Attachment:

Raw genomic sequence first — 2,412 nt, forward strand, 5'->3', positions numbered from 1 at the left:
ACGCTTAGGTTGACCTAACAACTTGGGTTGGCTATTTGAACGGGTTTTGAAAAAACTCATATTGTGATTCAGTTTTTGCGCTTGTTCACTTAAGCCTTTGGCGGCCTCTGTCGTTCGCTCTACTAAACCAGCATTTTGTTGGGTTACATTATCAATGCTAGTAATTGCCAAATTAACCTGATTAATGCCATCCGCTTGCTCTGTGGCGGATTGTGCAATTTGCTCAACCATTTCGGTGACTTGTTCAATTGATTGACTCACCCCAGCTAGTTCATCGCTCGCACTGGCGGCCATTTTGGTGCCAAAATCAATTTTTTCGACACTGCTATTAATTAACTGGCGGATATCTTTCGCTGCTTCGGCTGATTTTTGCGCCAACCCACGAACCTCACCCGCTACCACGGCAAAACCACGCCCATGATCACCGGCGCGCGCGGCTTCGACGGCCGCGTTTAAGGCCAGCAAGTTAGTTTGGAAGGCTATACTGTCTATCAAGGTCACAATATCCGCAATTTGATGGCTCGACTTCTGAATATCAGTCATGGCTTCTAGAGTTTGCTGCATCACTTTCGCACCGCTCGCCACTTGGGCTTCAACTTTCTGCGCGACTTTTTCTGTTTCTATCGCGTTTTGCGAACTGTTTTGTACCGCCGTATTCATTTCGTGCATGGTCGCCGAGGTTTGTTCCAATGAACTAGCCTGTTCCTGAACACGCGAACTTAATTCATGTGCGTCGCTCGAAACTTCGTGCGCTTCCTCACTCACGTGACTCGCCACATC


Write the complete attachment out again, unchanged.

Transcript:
Raw genomic sequence first — 2,412 nt, forward strand, 5'->3', positions numbered from 1 at the left:
ACGCTTAGGTTGACCTAACAACTTGGGTTGGCTATTTGAACGGGTTTTGAAAAAACTCATATTGTGATTCAGTTTTTGCGCTTGTTCACTTAAGCCTTTGGCGGCCTCTGTCGTTCGCTCTACTAAACCAGCATTTTGTTGGGTTACATTATCAATGCTAGTAATTGCCAAATTAACCTGATTAATGCCATCCGCTTGCTCTGTGGCGGATTGTGCAATTTGCTCAACCATTTCGGTGACTTGTTCAATTGATTGACTCACCCCAGCTAGTTCATCGCTCGCACTGGCGGCCATTTTGGTGCCAAAATCAATTTTTTCGACACTGCTATTAATTAACTGGCGGATATCTTTCGCTGCTTCGGCTGATTTTTGCGCCAACCCACGAACCTCACCCGCTACCACGGCAAAACCACGCCCATGATCACCGGCGCGCGCGGCTTCGACGGCCGCGTTTAAGGCCAGCAAGTTAGTTTGGAAGGCTATACTGTCTATCAAGGTCACAATATCCGCAATTTGATGGCTCGACTTCTGAATATCAGTCATGGCTTCTAGAGTTTGCTGCATCACTTTCGCACCGCTCGCCACTTGGGCTTCAACTTTCTGCGCGACTTTTTCTGTTTCTATCGCGTTTTGCGAACTGTTTTGTACCGCCGTATTCATTTCGTGCATGGTCGCCGAGGTTTGTTCCAATGAACTAGCCTGTTCCTGAACACGCGAACTTAATTCATGTGCGTCGCTCGAAACTTCGTGCGCTTCCTCACTCACGTGACTCGCCACATC